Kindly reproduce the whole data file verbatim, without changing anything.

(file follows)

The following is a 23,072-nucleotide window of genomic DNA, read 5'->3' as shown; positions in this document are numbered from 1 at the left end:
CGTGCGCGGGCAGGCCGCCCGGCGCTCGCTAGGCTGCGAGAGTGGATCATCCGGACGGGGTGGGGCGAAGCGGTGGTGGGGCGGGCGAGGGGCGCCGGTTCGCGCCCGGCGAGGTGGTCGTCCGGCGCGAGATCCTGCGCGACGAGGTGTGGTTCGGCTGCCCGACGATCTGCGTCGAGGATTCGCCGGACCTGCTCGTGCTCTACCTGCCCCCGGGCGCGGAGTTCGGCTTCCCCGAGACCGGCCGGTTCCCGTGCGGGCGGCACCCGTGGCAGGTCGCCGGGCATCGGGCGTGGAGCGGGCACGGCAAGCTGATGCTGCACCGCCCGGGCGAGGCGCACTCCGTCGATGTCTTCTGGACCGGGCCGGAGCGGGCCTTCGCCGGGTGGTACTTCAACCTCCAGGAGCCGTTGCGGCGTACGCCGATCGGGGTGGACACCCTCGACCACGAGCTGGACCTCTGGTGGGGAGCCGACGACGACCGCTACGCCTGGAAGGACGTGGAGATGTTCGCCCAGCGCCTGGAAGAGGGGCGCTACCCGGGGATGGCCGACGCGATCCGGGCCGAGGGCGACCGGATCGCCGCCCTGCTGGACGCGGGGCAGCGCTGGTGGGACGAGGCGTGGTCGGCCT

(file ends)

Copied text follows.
The following is a 23,072-nucleotide window of genomic DNA, read 5'->3' as shown; positions in this document are numbered from 1 at the left end:
CGTGCGCGGGCAGGCCGCCCGGCGCTCGCTAGGCTGCGAGAGTGGATCATCCGGACGGGGTGGGGCGAAGCGGTGGTGGGGCGGGCGAGGGGCGCCGGTTCGCGCCCGGCGAGGTGGTCGTCCGGCGCGAGATCCTGCGCGACGAGGTGTGGTTCGGCTGCCCGACGATCTGCGTCGAGGATTCGCCGGACCTGCTCGTGCTCTACCTGCCCCCGGGCGCGGAGTTCGGCTTCCCCGAGACCGGCCGGTTCCCGTGCGGGCGGCACCCGTGGCAGGTCGCCGGGCATCGGGCGTGGAGCGGGCACGGCAAGCTGATGCTGCACCGCCCGGGCGAGGCGCACTCCGTCGATGTCTTCTGGACCGGGCCGGAGCGGGCCTTCGCCGGGTGGTACTTCAACCTCCAGGAGCCGTTGCGGCGTACGCCGATCGGGGTGGACACCCTCGACCACGAGCTGGACCTCTGGTGGGGAGCCGACGACGACCGCTACGCCTGGAAGGACGTGGAGATGTTCGCCCAGCGCCTGGAAGAGGGGCGCTACCCGGGGATGGCCGACGCGATCCGGGCCGAGGGCGACCGGATCGCCGCCCTGCTGGACGCGGGGCAGCGCTGGTGGGACGAGGCGTGGTCGGCCT